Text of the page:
Which leads me to that great metaphysical abstraction we refer to as human will.  The will to accomplish something — be it winning a sporting event or making millions of dollars — manifests itself in something we call attitude.  If you have the “right” attitude, you can will something to happen, i.e., you can literally think it into becoming a reality.

Viktor Frankl, the father of logotherapy, was perhaps the most famous of all Holocaust survivors.  He lost his mother, father, brother, and wife in Nazi concentration camps.  Years later, as a world-renowned psychiatrist, he wrote:  “Everyth­ing can be taken from a man but one thing:  the last of the human freedoms — to choose one’s attitude in any given set of circumstances, to choose one’s own way.”

To be sure, Frankl had an amazing attitude under seemingly impossible circumstances.  Even so, I have no doubt that Frankl would have been the first to admit that he was a very lucky man.  But doubt aside, he also was convinced that he could not have survived Auschwitz and Dachau had he not focused on finding a meaning to life.

Consider three possibilities you would have had if, like Viktor Frankl in the 1940s, you had found yourself in a Nazi concentration camp.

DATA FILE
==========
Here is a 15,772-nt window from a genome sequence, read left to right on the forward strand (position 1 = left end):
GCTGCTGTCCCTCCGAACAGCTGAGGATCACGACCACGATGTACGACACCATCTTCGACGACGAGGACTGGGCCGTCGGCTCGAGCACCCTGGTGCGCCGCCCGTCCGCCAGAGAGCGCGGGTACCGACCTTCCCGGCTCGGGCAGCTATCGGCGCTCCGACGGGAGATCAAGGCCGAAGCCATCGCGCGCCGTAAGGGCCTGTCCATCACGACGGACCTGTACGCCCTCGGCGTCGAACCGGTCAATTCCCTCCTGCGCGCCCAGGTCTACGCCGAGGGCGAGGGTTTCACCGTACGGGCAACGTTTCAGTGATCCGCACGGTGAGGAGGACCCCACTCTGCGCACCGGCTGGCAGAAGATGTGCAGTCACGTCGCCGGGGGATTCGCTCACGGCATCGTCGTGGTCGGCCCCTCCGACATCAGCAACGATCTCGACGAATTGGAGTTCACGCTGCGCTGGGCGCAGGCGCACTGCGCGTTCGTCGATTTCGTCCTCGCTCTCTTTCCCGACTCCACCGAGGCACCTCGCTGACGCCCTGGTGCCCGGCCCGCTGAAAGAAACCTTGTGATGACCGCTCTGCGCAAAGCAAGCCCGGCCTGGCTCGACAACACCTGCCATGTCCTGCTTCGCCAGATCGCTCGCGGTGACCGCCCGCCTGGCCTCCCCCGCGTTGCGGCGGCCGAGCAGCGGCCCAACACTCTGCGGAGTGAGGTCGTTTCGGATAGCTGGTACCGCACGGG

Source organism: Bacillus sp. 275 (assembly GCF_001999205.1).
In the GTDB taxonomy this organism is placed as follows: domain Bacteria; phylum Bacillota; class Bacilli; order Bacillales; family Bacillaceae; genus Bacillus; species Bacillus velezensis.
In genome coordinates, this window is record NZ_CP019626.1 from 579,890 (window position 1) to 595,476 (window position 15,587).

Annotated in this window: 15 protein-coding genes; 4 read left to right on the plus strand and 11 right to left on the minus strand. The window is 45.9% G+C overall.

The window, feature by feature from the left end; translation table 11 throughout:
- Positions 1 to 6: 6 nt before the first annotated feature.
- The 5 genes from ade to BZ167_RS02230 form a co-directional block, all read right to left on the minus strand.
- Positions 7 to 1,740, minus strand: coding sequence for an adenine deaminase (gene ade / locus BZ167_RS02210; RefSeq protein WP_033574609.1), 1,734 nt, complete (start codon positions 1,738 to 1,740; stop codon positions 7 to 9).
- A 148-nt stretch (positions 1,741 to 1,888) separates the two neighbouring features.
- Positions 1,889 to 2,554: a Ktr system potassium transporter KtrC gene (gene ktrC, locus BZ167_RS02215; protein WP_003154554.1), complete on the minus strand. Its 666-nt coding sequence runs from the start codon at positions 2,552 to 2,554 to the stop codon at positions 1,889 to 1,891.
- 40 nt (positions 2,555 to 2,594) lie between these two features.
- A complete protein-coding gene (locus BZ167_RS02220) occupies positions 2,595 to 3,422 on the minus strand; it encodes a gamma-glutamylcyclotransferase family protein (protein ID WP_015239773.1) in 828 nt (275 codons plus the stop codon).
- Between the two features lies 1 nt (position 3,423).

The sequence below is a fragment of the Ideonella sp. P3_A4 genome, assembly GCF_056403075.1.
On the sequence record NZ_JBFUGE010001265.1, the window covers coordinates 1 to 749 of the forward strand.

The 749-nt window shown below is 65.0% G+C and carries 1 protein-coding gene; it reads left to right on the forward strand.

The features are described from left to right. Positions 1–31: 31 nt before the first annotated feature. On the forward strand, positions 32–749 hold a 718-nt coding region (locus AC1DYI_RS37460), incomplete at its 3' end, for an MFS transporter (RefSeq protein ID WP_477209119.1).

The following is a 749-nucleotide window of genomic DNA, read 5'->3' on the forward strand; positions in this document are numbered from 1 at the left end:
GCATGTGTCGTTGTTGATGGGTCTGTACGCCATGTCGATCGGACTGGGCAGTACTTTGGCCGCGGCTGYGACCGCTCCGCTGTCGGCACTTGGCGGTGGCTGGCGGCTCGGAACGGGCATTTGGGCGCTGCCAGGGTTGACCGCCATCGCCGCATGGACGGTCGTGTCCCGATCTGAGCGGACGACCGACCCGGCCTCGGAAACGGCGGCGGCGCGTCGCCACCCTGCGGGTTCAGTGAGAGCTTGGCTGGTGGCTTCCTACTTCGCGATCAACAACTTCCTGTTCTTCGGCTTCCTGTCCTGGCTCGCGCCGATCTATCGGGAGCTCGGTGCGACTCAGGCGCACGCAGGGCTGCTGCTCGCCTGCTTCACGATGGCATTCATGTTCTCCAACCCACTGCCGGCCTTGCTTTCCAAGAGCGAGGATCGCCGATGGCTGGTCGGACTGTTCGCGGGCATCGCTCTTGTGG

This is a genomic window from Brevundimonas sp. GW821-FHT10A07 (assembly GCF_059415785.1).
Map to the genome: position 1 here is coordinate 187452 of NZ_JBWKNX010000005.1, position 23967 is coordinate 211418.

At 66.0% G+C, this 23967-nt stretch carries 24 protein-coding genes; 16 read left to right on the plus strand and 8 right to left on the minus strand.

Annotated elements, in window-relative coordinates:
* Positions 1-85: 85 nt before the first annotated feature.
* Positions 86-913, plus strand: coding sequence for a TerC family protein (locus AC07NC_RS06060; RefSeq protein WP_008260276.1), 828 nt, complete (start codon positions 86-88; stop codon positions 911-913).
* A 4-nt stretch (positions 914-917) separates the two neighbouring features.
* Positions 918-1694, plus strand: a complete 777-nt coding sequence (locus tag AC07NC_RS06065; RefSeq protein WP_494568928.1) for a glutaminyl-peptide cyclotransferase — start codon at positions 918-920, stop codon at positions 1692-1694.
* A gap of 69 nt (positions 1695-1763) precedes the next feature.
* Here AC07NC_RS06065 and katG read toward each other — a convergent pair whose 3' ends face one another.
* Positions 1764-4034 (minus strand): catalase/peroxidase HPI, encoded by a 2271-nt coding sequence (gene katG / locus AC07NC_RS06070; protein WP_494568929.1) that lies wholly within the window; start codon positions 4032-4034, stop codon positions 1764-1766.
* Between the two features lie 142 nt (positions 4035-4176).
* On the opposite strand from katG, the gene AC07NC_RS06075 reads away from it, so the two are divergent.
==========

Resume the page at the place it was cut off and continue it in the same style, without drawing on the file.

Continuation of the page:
Possibility No. 1:  Even If you had a great attitude in the face of your seemingly impossible situation, you still may not have survived without a good deal of luck.

Possibility No. 2:  If you had harbored an attitude of total despair, you surely would have been doomed, even if you had a lot of luck.

Possibility No. 3:  If you had a positive attitude coupled with good luck, you would have had at least a shot at surviving.  This, I believe, is what Frankl was getting at when he said that choosing one’s attitude in any given set of circumstances is the last of the human freedoms.

In all likelihood, then, the impossible dream is, at least theoretically, not impossible at all.  I’ve experienced far too many impossible situations that mysteriously — somehow, someway — became possible, and my guess is that you’ve experienced your share of these situations as well.